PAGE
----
Heart Disease in Women

Getting to the Heart of the Matter

Written by Kelly Hebel, RN
Manager of the Cardiac Cath Lab
Sky Ridge Medical Center


Many women are not aware that cardiovascular disease is the number one cause of death for women in the United States. In fact, most people think of heart disease as a man's problem and that breast cancer is the number one health threat for women.

Each year, twice as many women die of heart disease than of breast, lung and other cancers combined. And every year since 1984, more women than men have died of heart disease in the United States.

Why Are Women So Affected By Heart Disease?

One reason may be that women seem to have their heart disease diagnosed later in life when the disease is more advanced; therefore, they are more likely to die or suffer serious complications. The probability that a woman suffering a heart attack will die within one year is almost twice that of a man.

And there are other complicating factors. Because heart attack symptoms may be different in women than in men, the symptoms may be overlooked or misinterpreted. Also, women are referred for cardiac testing less frequently than men, and when those tests are performed, interpretation is sometimes more difficult due to gender differences.

Some women have a family health history that predisposes them to a risk of heart disease. Knowing your family history and sharing that with your physician is extremely important so that he or she can monitor your health with appropriate cardiac screening tests.

But there are other, more easily controlled, factors that can help prevent heart disease:

Smoking — Smoking is a factor in about half of heart attacks in middle-aged women. A woman who smokes and uses birth control pills increases her risk of heart disease even higher.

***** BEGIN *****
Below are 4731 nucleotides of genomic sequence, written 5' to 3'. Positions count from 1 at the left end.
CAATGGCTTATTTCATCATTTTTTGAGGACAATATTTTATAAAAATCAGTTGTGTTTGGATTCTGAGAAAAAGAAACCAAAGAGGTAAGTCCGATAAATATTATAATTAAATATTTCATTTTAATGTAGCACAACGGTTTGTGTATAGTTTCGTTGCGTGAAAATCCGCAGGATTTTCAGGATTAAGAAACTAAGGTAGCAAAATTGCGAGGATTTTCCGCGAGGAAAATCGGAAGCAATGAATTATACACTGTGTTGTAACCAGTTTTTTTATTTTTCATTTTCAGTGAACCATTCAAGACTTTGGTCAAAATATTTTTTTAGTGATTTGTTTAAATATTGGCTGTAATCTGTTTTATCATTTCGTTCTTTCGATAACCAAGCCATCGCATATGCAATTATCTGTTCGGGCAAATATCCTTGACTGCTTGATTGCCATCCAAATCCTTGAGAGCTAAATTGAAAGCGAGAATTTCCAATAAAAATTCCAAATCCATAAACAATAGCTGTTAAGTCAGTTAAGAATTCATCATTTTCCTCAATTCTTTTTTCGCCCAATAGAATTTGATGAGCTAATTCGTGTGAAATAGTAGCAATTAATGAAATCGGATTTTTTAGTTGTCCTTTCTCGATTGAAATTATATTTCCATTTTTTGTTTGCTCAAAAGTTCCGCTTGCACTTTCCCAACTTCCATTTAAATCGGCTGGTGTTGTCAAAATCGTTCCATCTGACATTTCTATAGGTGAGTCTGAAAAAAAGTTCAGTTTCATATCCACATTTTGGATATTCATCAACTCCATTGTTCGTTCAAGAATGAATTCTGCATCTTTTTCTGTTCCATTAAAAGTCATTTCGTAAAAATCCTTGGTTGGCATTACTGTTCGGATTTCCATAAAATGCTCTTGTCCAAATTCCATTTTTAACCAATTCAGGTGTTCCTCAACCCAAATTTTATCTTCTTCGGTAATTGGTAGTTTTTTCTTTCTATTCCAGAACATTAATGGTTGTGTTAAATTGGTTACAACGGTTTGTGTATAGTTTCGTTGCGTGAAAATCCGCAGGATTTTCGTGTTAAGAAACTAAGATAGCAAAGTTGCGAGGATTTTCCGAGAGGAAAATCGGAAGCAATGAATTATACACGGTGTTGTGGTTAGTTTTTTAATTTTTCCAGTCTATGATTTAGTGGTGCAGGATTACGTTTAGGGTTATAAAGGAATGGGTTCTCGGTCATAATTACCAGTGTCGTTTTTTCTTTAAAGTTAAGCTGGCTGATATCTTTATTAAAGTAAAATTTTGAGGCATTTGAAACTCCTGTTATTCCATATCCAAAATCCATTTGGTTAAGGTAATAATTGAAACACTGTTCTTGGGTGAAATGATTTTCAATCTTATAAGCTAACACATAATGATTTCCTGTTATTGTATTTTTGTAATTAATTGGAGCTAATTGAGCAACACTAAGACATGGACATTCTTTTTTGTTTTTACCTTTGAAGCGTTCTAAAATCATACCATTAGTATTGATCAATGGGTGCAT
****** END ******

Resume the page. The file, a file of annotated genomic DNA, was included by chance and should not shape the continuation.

High Blood Pressure — This is a risk factor that can be controlled through diet and, if necessary, medication.

Diabetes — Women with diabetes are at higher risk for cardiovascular disease, so it is essential that this disease be controlled with diet or medication and appropriate weight management.

Physical Inactivity and Obesity — 41% of overweight women are not physically active during their leisure time, leading to a 30-50% greater risk of developing high blood pressure.

Genetics — Genetic risk factors make African American women, as a group, particularly vulnerable to a higher predisposition for heart disease and stroke.

Do You Know the Symptoms?

Women may experience heart attack symptoms different from those of men. Here are some common and less common symptoms of heart attacks in women. The American Heart Association says the body likely will send one or more of these warning signals of a heart attack:

  • Uncomfortable pressure, fullness, squeezing or pain in the center of the chest lasting more than a few minutes.
  • Pain spreading to the shoulders, neck or arms.
  • Chest discomfort with lightheadedness, fainting, sweating, nausea or shortness of breath.

However, women may experience some of these less common symptoms:

  • Atypical chest pain, stomach or abdominal pain.
  • Nausea or dizziness.
  • Shortness of breath and difficulty breathing.
  • Unexplained anxiety, weakness or fatigue, palpitations, cold sweat or paleness.

If you experience any of these symptoms, call your physician immediately or 911. Remember...time is muscle.

For more information on women's health issues or cardiac services at Sky Ridge Medical Center, please call us today at 720-225-1016.